2013/07/14

Tall Ship Comeback

The University of Tokyo has designed a sail system for use on cargo vessels utilizing collapsible hollow rigid sails.  The system could shave up to 30 percent off the fuel needed for a typical voyage. 



(Credit: University of Tokyo)

The gigantic sails telescope so can be automatically controlled to provide maximum assistance according to wind conditions.





Further improvements in fuel consumption could of course be made by slowing down.  Already many ships are sailing at reduced speeds, slowing from 25 knots to 20 knots. Maersk, the world's largest shipping line, has slowed all the way down to 12 knots - less than the speed of pure sailing ships in 19th century.  The has resulted in 30% less fuel use and greenhouse gas emissions and saves them tens of millions of dollars per year in fuel costs.   So imagine combining the two strategies.

While a return to pure sail will come in the long term, an advantage to the University of Tokyo system is that it can be retrofitted to existing ships.  They are hoping to start seeing them in use by 2016.

Irony of irony if we start shipping fossil fuels using sail powered ships.

2013/07/06

Spud, the Sailor Man

I harvested our potato crop recently.  Did pretty well for a novice I think.  We netted 7 kilograms (15 lbs) from our mini-garden.  Everything from pingpong ball size to large fist sized ones.    Very tasty and no pesticides, or insecticides used.


Machu Picchu - Inca lost city - a potato civilization





Sailors and potatoes go way back.  In movies involving American military life, there is often a scene of sailors peeling potatoes (though I prefer to eat the skins whenever possible as they contain a lot of nutrients).

I had a neighbor - Merle - when I was at university who had served aboard the BB-38 USS Pennsylvania during World War II.   He was there when Pearl Harbor was attacked.  At the time, the Pennsy was in dry-dock, but still received battle damage.

When they got underway again, they went over to Maui and anchored in Lahaina Rhodes, a sheltered area between the islands of Maui, Molokai, and Lanai, to re-provision the ship.    Merle was sent ashore to find potatoes.  The Pennsylvania was the largest battleship that US Navy ever had, with a compliment of over 1300 officers and men, so they could go through a lot of potatoes in a hurry!   And Maui didn't grow a lot of them as you might imagine - mostly sugar cane and pineapple.   So basically, they got every potato on the island.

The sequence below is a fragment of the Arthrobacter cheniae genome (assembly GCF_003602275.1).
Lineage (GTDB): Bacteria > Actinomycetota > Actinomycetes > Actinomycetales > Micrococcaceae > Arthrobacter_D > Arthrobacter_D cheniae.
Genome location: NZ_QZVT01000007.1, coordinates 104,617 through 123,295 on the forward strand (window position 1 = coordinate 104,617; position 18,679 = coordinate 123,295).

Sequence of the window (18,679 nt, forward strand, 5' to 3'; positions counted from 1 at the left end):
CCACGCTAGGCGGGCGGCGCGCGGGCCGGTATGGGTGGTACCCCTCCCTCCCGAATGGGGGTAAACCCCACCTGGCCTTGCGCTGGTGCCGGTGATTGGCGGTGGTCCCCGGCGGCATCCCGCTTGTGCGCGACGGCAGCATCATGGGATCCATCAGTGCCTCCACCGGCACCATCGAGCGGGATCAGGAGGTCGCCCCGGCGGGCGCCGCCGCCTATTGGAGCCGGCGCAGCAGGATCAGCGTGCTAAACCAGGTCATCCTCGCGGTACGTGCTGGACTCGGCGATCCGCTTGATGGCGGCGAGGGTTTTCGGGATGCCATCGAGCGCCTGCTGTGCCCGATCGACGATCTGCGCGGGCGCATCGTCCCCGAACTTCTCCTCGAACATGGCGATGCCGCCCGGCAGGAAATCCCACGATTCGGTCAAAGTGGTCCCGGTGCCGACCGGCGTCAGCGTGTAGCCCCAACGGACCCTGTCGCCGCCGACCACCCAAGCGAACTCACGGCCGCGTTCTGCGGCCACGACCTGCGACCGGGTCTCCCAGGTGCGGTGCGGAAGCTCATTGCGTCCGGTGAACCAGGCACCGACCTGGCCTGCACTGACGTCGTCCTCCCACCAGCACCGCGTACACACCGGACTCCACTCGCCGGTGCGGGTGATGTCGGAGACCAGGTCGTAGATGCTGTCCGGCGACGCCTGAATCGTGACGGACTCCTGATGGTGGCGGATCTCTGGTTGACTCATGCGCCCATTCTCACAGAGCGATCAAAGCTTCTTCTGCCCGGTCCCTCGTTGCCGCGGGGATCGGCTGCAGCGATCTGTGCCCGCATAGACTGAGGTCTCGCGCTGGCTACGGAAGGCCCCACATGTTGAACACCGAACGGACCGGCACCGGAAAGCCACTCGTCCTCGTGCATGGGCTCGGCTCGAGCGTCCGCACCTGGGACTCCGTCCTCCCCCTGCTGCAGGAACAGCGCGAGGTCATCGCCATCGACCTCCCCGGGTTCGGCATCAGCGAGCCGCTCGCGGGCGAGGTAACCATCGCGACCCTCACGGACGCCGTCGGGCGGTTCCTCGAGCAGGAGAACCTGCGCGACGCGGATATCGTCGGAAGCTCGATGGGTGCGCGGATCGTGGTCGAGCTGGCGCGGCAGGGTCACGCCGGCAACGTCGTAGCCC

How many sailors does it take to peel a potato?


Potatoes were first cultivated by the Inca about 2300 years ago.  It was the staple of their remarkable civilization except when they went to war at which times they would switch to Quinoa.   When Spain conquered the Inca in the early 16th Century, they brought some back to Spain and eventually families of Basque sailors raised them in northern Spain as a staple that could be taken to sea.

Sir Walter Raleigh planted some 40,000 acres of them in Ireland in the late 16th century, from where they spread to other parts of Europe.

Speaking of Sir Walter - here's Bob Newhart in 1961 doing a skit about him:




Potatoes are the fourth largest food crop in the world after corn, rice, and wheat.  (The diet of every successful civilization has been based on one of those starches or variant thereof.)
Of course so called "French fried" potatoes, while the most consumed vegetable of Americans (oy! No, I'm not making that up), is not in the same category being filled with fat, trans fatty acids, and acrylamide. 

My corn is blossoming and I'm looking forward to that small crop - just 20 or so plants in three stages to spread out the harvest.   Other veggies are doing well.  We are starting to get really nice zucchini now, and are eating broccoli regularly.

I fights to the finishk, cause I eats me spinachk (and potatoes) says Spud the Sailor Man!

From the "everything you know is wrong" department:  It was the Frenchman Jean Nicot, from whose name the word nicotine is derived, who introduced tobacco to France in 1560, and it was from France, not the New World, that tobacco reached England.